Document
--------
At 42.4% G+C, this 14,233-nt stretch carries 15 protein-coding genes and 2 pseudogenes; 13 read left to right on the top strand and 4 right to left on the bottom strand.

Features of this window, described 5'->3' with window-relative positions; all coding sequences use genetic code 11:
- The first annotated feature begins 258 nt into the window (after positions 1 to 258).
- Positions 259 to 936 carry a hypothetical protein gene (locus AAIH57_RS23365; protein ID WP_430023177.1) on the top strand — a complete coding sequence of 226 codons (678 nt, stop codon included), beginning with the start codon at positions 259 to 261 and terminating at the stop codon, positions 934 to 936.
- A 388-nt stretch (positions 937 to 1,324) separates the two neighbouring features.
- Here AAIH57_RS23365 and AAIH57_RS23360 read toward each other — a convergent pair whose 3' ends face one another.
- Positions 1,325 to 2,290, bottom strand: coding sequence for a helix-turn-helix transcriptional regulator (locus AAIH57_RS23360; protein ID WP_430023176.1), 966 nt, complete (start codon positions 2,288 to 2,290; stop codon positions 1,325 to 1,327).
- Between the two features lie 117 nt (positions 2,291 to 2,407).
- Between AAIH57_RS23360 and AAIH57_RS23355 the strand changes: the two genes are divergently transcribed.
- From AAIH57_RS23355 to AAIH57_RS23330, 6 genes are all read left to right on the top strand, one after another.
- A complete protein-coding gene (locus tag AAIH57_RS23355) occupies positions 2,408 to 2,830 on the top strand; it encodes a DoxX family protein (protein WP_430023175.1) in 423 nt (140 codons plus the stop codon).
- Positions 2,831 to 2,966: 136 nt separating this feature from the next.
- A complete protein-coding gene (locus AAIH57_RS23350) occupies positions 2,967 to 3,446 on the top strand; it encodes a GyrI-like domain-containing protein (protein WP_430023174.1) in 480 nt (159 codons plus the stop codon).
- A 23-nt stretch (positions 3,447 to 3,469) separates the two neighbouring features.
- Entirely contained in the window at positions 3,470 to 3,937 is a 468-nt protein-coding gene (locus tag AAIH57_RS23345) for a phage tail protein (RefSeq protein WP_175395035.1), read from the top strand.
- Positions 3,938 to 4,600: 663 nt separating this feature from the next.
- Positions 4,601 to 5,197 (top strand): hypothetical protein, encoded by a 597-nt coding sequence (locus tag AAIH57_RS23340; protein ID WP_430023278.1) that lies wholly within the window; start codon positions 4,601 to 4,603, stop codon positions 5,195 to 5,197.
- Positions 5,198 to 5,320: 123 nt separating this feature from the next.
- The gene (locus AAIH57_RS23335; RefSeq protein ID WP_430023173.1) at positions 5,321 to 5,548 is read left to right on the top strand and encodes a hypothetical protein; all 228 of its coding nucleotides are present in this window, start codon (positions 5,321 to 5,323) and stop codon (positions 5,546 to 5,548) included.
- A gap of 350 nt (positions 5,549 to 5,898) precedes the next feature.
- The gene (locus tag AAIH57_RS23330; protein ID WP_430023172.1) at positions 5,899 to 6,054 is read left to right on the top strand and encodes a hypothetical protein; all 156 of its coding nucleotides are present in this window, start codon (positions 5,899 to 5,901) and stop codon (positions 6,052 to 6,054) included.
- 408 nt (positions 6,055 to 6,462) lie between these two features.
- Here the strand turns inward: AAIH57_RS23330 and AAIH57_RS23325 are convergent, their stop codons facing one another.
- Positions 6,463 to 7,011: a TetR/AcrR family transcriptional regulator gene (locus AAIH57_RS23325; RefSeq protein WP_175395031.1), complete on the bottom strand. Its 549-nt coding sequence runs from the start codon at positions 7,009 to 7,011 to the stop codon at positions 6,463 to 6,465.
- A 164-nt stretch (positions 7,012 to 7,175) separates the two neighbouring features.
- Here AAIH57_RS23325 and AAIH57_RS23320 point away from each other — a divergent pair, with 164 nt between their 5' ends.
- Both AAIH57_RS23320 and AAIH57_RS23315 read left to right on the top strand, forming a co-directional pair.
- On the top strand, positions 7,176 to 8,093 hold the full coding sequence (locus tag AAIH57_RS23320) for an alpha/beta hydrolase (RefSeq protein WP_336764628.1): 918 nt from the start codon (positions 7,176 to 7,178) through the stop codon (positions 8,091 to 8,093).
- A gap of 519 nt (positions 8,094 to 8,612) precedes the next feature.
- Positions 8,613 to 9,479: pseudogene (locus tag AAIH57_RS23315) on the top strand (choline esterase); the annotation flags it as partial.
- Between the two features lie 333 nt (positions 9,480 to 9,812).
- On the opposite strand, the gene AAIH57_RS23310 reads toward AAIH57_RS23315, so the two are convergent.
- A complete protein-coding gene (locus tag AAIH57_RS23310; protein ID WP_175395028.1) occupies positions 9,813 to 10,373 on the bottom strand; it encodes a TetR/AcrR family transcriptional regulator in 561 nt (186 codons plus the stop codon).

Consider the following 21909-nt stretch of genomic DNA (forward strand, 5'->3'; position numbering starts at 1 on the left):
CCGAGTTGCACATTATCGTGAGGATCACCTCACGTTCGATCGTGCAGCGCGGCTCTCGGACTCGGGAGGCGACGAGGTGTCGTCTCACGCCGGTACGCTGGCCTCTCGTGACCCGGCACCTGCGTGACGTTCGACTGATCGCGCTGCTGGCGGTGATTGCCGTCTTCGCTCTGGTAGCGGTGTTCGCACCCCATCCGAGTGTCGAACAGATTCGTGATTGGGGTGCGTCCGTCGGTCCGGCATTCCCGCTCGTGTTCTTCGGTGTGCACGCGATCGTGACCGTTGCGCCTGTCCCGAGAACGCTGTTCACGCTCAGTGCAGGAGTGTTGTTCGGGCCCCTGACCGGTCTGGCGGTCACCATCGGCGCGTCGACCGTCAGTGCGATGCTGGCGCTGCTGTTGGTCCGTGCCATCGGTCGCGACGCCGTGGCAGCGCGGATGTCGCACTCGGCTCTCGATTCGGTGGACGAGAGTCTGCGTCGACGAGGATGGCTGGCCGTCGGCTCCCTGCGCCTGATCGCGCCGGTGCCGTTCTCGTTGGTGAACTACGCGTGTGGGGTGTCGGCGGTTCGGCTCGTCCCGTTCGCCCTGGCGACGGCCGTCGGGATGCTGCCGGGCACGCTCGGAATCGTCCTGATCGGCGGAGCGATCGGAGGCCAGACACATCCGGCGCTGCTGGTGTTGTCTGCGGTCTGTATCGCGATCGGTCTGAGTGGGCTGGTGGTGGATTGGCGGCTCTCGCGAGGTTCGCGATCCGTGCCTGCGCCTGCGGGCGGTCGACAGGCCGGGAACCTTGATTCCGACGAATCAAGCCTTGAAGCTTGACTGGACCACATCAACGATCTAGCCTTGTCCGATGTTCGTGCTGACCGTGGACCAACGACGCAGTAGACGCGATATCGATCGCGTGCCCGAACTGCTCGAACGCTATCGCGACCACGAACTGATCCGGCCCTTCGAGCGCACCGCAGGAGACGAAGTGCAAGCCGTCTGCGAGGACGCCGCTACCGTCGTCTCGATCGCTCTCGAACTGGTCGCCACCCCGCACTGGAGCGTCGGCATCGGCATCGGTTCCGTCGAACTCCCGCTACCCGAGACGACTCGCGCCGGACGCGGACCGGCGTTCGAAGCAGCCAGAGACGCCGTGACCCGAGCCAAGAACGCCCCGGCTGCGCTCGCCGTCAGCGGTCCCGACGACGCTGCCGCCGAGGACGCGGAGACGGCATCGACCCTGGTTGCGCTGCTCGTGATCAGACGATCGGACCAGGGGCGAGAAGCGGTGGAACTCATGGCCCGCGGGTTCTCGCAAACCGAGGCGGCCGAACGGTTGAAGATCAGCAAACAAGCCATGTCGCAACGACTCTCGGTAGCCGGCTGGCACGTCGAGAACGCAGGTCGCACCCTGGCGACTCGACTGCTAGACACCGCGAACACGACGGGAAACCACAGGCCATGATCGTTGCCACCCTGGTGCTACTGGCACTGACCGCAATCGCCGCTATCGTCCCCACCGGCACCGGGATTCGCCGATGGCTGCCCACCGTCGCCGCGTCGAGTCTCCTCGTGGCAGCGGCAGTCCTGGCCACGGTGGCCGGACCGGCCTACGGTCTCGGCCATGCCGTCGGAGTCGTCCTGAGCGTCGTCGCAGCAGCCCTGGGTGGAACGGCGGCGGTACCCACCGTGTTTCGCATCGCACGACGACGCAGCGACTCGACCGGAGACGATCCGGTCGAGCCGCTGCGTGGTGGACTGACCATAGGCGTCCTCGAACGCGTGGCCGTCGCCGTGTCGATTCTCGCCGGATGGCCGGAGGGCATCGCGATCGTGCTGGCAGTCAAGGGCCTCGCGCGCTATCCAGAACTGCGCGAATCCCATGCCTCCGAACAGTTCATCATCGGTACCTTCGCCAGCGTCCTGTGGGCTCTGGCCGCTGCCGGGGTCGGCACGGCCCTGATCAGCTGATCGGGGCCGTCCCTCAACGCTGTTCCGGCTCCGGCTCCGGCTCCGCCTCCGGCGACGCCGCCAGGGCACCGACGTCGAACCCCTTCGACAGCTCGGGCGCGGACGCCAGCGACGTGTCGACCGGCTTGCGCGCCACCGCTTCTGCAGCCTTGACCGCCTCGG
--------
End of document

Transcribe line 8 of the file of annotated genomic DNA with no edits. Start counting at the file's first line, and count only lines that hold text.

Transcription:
- Between the two features lie 117 nt (positions 2,291 to 2,407).